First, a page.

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Lawrence O’Donnell Made A Mistake. He’s Still Morally Superior To Donald Trump — Here’s Why [Opinion]

Journalists don’t always do things right. But they’re people, too — we shouldn’t expect perfection, especially if you believe that “to err is to human.”

Photo of Lawrence O’Donnell by Michael S. Schwartz/Getty Images; Photo Donald Trump by Ethan Miller/Getty Images

That said, it’s important for journalists to do the job right, and when mistakes are made they should be called out for them. Journalism is a public trust — and when that trust is violated, it’s a big deal.

We should expect perfection to be the goal journalists chase, because, and I’m paraphrasing Vince Lombardi here, even if they miss perfection they end up someplace great.

Lawrence O’Donnell didn’t “chase perfection” this week when he announced on his MSNBC program he had heard from a single source who said that portions of President Donald Trump’s tax returns contained proof he had obtained co-signers from Russian oligarchs. O’Donnell didn’t see the documents himself, his news organization hadn’t vetted the source, and it was based on a single person’s word, without verifiable evidence to corroborate the claims.

That’s shoddy journalism, which is below the standard that O’Donnell normally employs — and on Wednesday, he owned up to it, officially retracting the story because it wasn’t ready to be disseminated.

“Last night I made an error in judgment by reporting an item about the president’s finances that didn’t go through our rigorous verification and standards process. I shouldn’t have reported it and I was wrong to discuss it on the air,” O’Donnell said in his apology, according to NBC News.

O’Donnell lamented that the story could be true — “We don’t know whether the information is inaccurate,” he stated on his program, but added that “it wasn’t ready for broadcast, and for that, I apologize.”

We shouldn’t give too many kudos for O’Donnell over his apology — it is the mistake he made that deserves more attention than anything else. But we should also note that the actions of O’Donnell, in making his apology, demonstrate he has the moral integrity to admit when he is wrong.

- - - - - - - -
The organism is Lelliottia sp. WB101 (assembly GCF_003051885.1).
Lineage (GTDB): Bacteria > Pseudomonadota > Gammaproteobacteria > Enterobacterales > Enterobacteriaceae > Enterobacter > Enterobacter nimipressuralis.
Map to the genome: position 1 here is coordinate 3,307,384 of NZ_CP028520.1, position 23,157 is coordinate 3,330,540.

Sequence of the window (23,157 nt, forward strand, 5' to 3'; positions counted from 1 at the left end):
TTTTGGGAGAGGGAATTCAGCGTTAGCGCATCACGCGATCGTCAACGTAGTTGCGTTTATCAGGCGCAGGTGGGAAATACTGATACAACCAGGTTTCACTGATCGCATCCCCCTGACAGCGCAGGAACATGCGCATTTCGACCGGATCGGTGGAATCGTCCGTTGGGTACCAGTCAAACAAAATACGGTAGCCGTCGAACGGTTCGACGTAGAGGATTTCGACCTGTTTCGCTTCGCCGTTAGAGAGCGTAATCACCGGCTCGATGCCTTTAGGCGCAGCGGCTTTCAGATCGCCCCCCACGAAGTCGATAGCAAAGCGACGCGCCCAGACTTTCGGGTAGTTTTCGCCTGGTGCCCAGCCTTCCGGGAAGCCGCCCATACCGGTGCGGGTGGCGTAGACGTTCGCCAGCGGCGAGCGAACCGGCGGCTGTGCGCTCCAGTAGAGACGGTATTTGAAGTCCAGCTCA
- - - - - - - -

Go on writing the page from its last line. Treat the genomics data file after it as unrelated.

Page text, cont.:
If only the current president were the same way.

Trump is not a morally sound president — this is not a statement that needs much citation to prove as true, but as an example, let us recall his years spent on social media and in public statements remonstrating his predecessor, former President Barack Obama, accusing him of not being an American citizen.

A quick search at the Trump Twitter Archive for “birth certificate” is replete with examples of Trump sharing articles, making commentary, or otherwise implying that Obama’s birth documents from Hawaii were not to be trusted. The “birther” conspiracy has, at many times in history, been proven false — but Trump lamented in his pursuits, continuing to call into question the legitimacy of the former president even after fact-checkers proved him wrong.

In the 2016 presidential election, he finally relented, stating that Obama was in fact born in the United States. But he didn’t apologize for his role in the matter — instead, he shifted blame, saying it was Hillary Clinton who started the rumor. “Hillary Clinton and her campaign of 2008 started the birther controversy,” he said, per reporting from New York Magazine. “I finished it.”

Of course, that, too, is a lie — Clinton never promulgated the birther conspiracy. Trump’s ethics, even in shifting his message away from birtherism, were still unsound.

What’s more, whereas O’Donnell specifically stated he was apologetic for his errant journalism, Trump has never once apologized, to Obama, to Clinton, or to the American people he lied to, for his role in pushing the conspiracy theory against the former president. Not. Once.

And in private, it’s been reported that he still tells some that he doesn’t believe Obama was legitimately born in the United States, Vox reported in November 2018.

The poet Alexander Pope once quipped, “A man should never be ashamed to own that he has been in the wrong, which is but saying in other words that he is wiser today than he was yesterday.” When we admit fault, we grow from our mistakes.

O’Donnell has the opportunity to learn from what he’s done, and to do better than he did before in his reporting. He should still be held responsible for his mistakes, but his apology seems sincere and genuine.

Trump will never learn from his mistakes, however, because he will never admit to them — to do so, I imagine, is an admission to himself that he’s not perfect, that he’s flawed, just like the rest of us.

We should embrace O’Donnell’s humble apology as the standard, not just for journalists, but for presidents as well.



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